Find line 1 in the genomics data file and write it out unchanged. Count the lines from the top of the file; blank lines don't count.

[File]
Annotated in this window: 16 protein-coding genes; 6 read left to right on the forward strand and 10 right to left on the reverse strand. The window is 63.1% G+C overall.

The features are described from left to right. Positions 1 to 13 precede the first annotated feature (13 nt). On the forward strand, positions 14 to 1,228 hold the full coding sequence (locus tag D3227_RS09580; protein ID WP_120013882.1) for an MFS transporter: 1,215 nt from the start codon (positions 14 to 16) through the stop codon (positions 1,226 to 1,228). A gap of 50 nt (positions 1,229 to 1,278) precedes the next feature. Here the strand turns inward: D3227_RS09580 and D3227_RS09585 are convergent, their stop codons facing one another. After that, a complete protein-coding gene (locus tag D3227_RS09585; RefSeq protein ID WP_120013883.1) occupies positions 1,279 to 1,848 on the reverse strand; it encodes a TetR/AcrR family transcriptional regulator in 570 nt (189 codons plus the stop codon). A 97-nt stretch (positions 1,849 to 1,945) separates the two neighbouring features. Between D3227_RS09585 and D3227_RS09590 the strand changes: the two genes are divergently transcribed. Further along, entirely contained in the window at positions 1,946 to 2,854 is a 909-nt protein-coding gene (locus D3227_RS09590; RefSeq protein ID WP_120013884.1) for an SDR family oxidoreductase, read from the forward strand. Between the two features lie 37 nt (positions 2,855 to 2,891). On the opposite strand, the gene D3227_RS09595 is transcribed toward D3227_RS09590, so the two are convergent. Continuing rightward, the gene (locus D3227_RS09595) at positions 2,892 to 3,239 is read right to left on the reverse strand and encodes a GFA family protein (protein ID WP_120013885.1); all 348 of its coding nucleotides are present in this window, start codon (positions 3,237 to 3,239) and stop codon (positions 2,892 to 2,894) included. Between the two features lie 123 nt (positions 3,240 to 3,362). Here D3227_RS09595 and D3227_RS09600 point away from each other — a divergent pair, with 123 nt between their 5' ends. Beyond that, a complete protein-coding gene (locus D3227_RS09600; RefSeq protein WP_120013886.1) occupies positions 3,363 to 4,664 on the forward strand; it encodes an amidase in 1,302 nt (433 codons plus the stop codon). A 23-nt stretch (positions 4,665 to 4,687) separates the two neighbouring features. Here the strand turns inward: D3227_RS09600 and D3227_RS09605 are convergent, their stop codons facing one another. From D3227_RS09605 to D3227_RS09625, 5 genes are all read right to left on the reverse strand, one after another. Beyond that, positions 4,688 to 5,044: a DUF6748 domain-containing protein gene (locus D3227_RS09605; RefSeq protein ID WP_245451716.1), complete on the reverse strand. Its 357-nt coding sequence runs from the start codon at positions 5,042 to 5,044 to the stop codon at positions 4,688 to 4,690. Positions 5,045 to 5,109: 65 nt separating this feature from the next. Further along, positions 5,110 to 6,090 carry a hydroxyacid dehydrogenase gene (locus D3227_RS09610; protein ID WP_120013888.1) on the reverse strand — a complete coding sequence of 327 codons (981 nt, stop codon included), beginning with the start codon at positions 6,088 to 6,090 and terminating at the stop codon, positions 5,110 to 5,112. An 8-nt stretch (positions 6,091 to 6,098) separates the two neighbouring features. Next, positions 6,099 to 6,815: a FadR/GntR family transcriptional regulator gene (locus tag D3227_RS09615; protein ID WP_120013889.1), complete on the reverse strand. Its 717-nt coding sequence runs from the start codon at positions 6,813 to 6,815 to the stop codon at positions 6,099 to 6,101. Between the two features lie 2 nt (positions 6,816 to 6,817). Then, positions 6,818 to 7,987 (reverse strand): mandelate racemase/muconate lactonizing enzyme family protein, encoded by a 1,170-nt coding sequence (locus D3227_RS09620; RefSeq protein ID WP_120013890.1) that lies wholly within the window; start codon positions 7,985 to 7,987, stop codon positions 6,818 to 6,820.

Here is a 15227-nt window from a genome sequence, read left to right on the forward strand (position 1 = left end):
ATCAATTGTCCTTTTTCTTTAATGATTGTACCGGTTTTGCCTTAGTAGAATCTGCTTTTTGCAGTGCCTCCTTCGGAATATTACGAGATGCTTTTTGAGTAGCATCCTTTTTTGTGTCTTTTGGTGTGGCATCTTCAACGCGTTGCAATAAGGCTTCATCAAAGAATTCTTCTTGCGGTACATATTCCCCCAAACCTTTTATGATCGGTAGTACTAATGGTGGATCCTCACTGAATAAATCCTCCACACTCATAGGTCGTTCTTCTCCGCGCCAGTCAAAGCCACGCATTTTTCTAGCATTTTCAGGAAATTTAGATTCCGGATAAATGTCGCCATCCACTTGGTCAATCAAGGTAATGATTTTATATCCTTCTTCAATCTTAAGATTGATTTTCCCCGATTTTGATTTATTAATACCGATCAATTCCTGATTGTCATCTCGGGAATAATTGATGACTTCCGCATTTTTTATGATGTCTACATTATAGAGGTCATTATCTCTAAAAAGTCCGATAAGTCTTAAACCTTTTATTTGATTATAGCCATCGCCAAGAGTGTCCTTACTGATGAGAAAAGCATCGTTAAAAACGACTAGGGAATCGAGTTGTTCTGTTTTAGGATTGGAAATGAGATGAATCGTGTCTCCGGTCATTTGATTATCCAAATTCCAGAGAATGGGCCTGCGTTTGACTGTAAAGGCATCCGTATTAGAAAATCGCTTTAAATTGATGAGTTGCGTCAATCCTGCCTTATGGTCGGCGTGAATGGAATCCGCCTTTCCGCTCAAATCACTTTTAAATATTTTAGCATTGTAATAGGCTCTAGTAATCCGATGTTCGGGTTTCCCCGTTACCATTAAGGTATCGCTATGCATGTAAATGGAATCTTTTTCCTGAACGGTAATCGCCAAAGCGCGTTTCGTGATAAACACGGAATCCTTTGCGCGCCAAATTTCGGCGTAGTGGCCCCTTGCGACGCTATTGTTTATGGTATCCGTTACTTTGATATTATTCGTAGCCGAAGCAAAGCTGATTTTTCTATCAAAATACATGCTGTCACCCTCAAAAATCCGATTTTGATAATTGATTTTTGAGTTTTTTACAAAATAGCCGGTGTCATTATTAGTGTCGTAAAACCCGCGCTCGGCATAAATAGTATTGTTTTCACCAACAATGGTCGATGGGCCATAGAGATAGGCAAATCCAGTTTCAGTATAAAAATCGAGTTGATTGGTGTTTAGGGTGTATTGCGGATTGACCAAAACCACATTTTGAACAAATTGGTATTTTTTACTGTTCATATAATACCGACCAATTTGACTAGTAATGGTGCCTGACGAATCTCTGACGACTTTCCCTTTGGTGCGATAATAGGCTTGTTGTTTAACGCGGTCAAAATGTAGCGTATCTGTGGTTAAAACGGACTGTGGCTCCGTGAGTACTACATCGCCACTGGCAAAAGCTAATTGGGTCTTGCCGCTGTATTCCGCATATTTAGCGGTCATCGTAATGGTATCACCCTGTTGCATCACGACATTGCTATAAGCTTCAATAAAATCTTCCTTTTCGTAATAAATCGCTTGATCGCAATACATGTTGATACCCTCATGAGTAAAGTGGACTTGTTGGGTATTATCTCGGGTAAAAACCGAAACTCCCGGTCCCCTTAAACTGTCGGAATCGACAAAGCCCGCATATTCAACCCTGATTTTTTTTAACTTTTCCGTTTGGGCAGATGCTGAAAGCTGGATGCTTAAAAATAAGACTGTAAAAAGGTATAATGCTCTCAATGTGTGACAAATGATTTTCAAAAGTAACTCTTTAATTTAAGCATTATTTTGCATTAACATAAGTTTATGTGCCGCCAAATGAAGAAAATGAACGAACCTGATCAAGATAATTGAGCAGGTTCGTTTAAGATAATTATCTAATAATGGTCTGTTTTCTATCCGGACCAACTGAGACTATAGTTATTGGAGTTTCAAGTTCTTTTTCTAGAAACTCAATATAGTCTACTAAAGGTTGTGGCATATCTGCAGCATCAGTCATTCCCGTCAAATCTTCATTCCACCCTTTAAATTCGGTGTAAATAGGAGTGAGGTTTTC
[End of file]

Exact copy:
Annotated in this window: 16 protein-coding genes; 6 read left to right on the forward strand and 10 right to left on the reverse strand. The window is 63.1% G+C overall.